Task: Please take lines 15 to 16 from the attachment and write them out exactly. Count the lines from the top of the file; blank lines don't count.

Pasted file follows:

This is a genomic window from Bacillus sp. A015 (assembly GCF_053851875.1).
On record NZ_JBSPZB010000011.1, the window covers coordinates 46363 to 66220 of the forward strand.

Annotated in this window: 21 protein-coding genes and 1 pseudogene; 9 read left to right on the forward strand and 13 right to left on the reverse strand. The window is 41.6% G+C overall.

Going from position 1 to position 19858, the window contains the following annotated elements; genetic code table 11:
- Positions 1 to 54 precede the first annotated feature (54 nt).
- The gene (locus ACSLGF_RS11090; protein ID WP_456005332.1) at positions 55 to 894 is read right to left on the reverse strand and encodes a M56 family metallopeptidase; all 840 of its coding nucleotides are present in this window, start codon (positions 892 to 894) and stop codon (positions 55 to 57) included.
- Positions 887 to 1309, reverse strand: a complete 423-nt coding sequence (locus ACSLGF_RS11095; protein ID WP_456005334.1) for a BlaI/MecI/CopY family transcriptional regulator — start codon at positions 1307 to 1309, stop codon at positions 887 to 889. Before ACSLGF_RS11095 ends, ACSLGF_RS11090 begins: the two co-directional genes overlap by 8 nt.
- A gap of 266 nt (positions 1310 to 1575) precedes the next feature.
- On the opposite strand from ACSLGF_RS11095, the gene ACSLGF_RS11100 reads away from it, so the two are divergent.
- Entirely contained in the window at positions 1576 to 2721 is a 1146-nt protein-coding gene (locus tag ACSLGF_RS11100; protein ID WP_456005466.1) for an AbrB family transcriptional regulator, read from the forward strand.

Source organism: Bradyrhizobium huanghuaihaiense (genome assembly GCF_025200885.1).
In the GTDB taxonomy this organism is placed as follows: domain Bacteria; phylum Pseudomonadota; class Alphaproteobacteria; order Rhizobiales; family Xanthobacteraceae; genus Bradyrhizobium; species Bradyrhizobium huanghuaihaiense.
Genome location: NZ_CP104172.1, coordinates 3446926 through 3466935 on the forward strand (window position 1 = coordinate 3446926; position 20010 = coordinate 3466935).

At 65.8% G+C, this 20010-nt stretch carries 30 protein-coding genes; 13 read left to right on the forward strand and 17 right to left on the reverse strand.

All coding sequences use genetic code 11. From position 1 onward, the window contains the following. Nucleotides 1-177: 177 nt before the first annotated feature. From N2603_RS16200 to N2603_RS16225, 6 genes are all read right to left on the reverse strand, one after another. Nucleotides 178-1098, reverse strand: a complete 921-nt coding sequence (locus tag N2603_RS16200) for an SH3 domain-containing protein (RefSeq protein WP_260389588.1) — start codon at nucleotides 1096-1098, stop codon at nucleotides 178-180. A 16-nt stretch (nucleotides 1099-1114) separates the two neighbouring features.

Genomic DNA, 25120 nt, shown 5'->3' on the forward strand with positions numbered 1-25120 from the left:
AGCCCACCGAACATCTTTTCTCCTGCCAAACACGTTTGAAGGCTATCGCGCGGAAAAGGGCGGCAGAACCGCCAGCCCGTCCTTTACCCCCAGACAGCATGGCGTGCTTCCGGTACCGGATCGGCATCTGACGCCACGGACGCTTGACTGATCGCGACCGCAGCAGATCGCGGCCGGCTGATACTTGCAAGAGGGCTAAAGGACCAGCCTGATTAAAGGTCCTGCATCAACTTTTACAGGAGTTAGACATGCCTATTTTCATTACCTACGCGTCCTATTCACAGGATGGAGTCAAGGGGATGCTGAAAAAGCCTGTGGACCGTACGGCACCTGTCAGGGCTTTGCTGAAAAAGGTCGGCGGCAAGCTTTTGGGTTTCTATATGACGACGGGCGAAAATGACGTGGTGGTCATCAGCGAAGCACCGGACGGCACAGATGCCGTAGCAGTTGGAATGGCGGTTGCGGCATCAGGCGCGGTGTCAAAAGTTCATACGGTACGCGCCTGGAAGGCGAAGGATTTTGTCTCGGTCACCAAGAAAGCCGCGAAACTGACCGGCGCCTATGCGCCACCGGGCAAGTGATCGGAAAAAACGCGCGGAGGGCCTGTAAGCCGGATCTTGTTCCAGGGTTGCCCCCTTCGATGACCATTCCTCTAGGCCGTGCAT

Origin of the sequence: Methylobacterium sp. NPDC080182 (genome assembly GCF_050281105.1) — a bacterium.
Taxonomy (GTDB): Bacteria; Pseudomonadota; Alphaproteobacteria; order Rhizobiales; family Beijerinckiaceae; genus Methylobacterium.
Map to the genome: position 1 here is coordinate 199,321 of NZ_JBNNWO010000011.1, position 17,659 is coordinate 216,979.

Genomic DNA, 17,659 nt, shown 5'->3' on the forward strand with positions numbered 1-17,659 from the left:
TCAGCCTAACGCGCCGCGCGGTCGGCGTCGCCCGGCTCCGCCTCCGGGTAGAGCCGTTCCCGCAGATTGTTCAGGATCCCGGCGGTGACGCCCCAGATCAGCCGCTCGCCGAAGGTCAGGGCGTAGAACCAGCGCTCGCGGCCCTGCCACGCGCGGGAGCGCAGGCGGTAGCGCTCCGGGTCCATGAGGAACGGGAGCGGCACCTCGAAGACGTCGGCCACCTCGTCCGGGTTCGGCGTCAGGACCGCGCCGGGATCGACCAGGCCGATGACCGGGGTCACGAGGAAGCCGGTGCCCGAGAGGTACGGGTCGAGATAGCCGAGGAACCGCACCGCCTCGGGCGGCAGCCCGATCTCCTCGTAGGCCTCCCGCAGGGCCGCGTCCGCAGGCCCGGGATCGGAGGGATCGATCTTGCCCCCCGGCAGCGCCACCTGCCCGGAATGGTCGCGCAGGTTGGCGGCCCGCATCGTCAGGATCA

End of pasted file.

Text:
All coding sequences use genetic code 11. From position 1 onward, the window contains the following. Nucleotides 1-177: 177 nt before the first annotated feature. From N2603_RS16200 to N2603_RS16225, 6 genes are all read right to left on the reverse strand, one after another. Nucleotides 178-1098, reverse strand: a complete 921-nt coding sequence (locus tag N2603_RS16200) for an SH3 domain-containing protein (RefSeq protein WP_260389588.1) — start codon at nucleotides 1096-1098, stop codon at nucleotides 178-180. A 16-nt stretch (nucleotides 1099-1114) separates the two neighbouring features.

Genomic DNA, 25120 nt, shown 5'->3' on the forward strand with positions numbered 1-25120 from the left: